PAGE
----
How one banker turned his smoked fish project into a business
HENRY Augustine Chuah has an unusual hobby. On Saturday afternoons, the banker puts away his loafers and fires up a hand-built smoker, which imparts dense, smoky flavour to racks and racks of cured sushi-grade salmon for three to four hours.
The result is completely cooked, aromatic fillets with a delicate and creamy texture as well as a near-caramelised exterior.
Chuah first tasted and fell in love with hot smoked fish when he was a student in New Zealand. Since then, he has made it his mission to replicate that experience for others.
It began as a small project with family and friends — they would drop by to help smoke and then sample the fish.
“The sheer amount of time and attention put into doing it the best we can is almost like a discipline. It’s very precious,” says Chuah.
Smoking was used in the past to preserve food, but it is now better known for its ability to add taste and flavour.
Smoked fish, however, is not cheap. Fish varieties that are commonly hot smoked include salmon, trout, mackerel and herring. Chuah plans to eventually offer smoked local fish that will be just as tasty but more affordably priced.
Currently, Augustine Smokery — his home-based business — offers hot smoked salmon as well as provides smoking services to clients who want to add extra flavour to meat, fish or cheese.
Apart from individual customers, he supplies smoked salmon to cafés.
Chuah places great emphasis on freshness and quality ingredients. The salmon used is air flown from Norway, Australia and the Netherlands, and he pays close attention to the farms his stock comes from. The salt for curing is the moist sel gris from France.
The current smoker Chuah is using — christened Mark III after Iron Man’s suit — was built by him and his childhood friends, Kington Lee, Lee Chee Hoe and Yann Shun. Two of them are engineers and they helped design and put together the latest equipment after Chuah outgrew his two smaller-scale smokers.
He shares that Mark I had comprised two Daiso drip trays and, together with an initial bag of wood chips, took a mere RM40 to build.
The Mark III is a whole ’nother beast. About the size of a small refrigerator, it is built from combustion-resistant merbau wood sourced from a local carpenter and can smoke up to 20 fillets in two hours.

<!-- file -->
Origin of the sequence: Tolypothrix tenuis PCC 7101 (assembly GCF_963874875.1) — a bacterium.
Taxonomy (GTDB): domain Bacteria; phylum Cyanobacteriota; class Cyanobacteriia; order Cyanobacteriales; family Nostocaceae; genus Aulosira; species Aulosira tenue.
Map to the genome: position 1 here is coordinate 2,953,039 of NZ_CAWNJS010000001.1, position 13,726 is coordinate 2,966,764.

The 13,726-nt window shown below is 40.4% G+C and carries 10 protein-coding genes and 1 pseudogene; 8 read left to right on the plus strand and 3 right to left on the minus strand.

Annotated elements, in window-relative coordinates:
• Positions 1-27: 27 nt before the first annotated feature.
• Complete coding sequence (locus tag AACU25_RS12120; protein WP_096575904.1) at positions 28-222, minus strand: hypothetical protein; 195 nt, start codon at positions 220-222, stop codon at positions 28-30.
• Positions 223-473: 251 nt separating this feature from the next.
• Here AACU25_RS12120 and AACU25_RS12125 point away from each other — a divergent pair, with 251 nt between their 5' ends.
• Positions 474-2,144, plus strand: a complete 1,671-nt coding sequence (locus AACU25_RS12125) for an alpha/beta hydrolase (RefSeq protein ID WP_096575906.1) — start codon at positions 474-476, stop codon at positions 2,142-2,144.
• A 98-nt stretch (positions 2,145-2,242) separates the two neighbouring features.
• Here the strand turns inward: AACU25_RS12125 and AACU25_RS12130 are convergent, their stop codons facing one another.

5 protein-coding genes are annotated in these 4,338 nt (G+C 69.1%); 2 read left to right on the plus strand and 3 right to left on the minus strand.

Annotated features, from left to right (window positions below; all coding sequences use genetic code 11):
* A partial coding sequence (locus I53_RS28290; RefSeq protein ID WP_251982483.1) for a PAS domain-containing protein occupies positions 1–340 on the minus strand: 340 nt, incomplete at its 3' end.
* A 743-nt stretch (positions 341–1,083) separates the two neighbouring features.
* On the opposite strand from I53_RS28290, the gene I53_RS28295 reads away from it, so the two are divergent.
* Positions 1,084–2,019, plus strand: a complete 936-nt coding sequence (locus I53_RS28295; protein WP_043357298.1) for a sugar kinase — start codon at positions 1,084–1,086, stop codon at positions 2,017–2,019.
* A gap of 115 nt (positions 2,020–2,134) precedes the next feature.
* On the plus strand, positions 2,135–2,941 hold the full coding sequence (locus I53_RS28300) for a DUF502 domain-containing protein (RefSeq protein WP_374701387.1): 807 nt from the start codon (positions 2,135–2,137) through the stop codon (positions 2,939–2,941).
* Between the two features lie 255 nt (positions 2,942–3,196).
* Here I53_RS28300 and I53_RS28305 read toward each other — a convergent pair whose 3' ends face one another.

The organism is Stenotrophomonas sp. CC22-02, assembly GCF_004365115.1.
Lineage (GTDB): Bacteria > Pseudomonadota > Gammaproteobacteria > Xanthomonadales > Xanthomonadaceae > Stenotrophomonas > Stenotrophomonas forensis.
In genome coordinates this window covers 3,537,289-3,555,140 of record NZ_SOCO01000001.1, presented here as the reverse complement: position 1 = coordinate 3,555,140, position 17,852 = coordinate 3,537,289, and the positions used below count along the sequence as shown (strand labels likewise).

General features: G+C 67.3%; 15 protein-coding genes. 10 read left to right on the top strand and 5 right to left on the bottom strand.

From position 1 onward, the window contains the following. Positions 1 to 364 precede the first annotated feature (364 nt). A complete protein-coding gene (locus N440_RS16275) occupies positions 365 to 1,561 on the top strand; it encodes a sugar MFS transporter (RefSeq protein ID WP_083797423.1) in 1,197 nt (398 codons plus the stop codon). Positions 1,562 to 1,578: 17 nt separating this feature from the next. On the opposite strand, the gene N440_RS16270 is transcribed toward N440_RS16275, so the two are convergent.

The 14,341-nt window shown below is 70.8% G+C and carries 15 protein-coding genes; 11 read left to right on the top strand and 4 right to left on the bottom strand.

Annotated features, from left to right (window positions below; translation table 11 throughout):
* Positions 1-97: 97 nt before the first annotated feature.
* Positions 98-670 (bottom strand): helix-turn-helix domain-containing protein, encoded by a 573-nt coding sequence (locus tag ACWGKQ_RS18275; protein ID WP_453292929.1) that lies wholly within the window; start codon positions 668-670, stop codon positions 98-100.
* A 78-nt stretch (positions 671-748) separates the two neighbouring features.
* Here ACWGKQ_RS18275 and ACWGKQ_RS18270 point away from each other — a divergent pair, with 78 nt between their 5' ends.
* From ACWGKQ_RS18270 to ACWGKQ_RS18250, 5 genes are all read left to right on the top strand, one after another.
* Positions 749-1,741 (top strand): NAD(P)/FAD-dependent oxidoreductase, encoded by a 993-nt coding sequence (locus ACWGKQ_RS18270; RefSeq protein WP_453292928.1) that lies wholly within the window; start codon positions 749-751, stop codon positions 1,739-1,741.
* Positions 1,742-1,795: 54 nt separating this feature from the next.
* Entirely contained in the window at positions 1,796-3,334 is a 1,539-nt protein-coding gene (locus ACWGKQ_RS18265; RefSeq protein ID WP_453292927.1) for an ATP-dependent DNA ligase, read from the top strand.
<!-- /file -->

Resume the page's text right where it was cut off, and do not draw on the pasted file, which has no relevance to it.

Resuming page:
Chuah says about RM2,000 has been put into the business so far. An initial group of investors — his friends — contributed seed money, but the amount has since grown. Nevertheless, like many startups, he considers time the biggest cost, having worked on this project since 2012.
Not the smoked fish you think
When people think “smoked salmon”, they’re usually thinking of the cold smoked variety, with its smooth, raw, sashimi-like texture. Most customers he has talked to have not even heard of hot smoked salmon.
They are sold at very few restaurants, and there’s only one commercial factory and three small smokeries here producing them.
In other words, Chuah is offering a brand new product to most Malaysian consumers. This comes with its own set of challenges.
“When I say ‘hot smoked salmon’, people tend to filter out the word ‘hot’, so maybe I’ll have to change the name to smoke-roasted salmon or even kippered salmon, like what some Americans call it.
“I have to relaunch it and make it separate. People’s perception has to be the biggest challenge I have faced so far,” he says.
Chuah has started experimenting with smoking local fish and plans to offer it when he has refined the recipe. He is looking to obtain tilapia from an eco-friendly, sustainable farm in Tasik Temenggor, which would cost more than the average tilapia but still be cheaper than salmon.
In pursuit of a more original product, he is also looking to import fresh wood from farms in New Zealand. He explains that the types of wood in Malaysia that he can use are fairly limited, whereas New Zealand’s manuka and pohutukawa wood chips offer sweeter, unique flavours.
As for his day job, Chuah is not ready to call it a day yet, but he is open to running his business full time when the right opportunity comes along.
“If this project kicks off, if it progresses even better than the other job, then why not? It’s a good option,” he says.
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This article first appeared in #edGY, The Edge Malaysia Weekly, on April 27 - May 3, 2015.